A suggested positive control for this product is human spleen lysate.
CCR8 encodes a member of the beta chemokine receptor family, which is predicted to be a seven transmembrane protein similar to G protein-coupled receptors. Chemokines and their receptors are important for the migration of various cell types into the inflammatory sites. This receptor protein preferentially expresses in the thymus. I-309, thymus activation-regulated cytokine (TARC) and macrophage inflammatory protein-1 beta (MIP1 beta) have been identified as ligands of this receptor. Studies of this receptor and its ligands suggested its role in regulation of monocyte chemotaxis and thymic cell apoptosis. More specifically, this receptor may contribute to the proper positioning of activated T cells within the antigenic challenge sites and specialized areas of lymphoid tissues. This gene is located at the chemokine receptor gene cluster region. CCR8 expression has been reported in spleen and thymus, natural-killer cells, monocytes, and T cells, and at lower levels in peripheral blood leukocytes.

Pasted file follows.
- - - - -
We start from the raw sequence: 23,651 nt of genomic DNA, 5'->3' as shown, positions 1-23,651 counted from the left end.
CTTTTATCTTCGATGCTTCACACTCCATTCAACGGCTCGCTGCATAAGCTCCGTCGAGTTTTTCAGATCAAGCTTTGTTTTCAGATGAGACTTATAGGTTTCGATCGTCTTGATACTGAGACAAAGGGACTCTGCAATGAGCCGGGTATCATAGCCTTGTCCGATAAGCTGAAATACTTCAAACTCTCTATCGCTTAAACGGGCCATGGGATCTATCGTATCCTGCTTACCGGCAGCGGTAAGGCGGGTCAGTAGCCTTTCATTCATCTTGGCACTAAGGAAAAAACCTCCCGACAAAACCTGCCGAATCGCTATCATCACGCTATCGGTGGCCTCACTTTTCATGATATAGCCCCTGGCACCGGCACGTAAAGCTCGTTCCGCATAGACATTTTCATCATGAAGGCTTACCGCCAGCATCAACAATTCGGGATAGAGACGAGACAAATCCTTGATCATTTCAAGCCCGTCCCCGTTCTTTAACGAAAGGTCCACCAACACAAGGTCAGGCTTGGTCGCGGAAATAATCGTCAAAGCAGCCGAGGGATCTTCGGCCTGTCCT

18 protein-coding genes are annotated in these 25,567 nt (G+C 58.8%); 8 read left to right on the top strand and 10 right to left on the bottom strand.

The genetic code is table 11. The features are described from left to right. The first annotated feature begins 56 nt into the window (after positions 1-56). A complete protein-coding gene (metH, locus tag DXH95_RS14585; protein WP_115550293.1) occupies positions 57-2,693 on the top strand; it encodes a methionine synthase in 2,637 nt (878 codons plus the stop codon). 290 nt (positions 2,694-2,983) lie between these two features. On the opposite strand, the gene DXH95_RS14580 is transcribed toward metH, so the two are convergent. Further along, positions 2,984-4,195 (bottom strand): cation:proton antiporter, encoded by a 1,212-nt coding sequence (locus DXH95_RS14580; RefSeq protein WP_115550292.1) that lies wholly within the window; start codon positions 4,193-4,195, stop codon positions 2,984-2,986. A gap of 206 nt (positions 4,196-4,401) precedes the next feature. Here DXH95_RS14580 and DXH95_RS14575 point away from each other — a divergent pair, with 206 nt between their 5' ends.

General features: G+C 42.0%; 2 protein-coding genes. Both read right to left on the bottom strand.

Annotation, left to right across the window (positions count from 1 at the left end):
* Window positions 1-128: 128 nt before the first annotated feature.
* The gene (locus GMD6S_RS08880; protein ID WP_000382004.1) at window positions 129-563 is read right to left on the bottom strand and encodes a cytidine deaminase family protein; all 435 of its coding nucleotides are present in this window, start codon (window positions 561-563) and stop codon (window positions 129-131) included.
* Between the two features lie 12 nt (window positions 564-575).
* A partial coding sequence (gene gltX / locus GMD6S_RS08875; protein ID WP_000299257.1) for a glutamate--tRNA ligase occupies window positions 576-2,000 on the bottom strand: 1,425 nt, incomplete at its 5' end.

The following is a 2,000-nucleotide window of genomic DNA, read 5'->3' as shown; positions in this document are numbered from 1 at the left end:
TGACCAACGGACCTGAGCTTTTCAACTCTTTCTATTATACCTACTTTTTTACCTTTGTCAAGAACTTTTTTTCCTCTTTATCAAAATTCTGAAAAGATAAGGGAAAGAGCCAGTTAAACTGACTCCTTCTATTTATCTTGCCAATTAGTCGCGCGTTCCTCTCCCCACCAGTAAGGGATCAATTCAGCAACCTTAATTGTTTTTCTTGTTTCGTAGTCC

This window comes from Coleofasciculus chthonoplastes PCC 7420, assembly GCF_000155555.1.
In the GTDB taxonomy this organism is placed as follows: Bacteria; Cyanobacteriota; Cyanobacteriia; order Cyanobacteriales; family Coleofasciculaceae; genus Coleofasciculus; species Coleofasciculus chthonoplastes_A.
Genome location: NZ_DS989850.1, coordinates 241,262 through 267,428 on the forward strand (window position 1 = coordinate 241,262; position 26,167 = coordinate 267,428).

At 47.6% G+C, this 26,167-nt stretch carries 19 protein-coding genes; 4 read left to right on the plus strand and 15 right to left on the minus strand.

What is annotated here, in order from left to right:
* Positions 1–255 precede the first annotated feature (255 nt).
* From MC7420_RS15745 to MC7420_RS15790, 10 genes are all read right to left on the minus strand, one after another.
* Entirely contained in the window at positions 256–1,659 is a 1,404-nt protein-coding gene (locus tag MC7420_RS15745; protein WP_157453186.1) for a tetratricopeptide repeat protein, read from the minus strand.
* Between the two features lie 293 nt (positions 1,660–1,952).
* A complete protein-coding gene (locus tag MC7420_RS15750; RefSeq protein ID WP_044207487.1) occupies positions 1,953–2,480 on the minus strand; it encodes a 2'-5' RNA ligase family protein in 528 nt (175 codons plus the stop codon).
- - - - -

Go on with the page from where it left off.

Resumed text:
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Protein Aliases: C-C chemokine receptor type 8; C-C CKR-8; CC chemokine receptor 8; CC chemokine receptor CHEMR1; CC-chemokine receptor chemr1; cd198; CDw198; chemokine (C-C motif) receptor 8; chemokine (C-C) receptor 8; chemokine (C-C) receptor-like 2; Chemokine receptor-like 1; CKR-L1; CMKBRL2; GPR-CY6; GPRCY6; MGC129966; MGC129973; TER1
Gene Aliases: CC-CKR-8; CCR-8; CCR8; CDw198; CKRL1; CMKBR8; CMKBRL2; CY6; GPRCY6; TER1
UniProt ID: (Human) P51685
Entrez Gene ID: (Human) 1237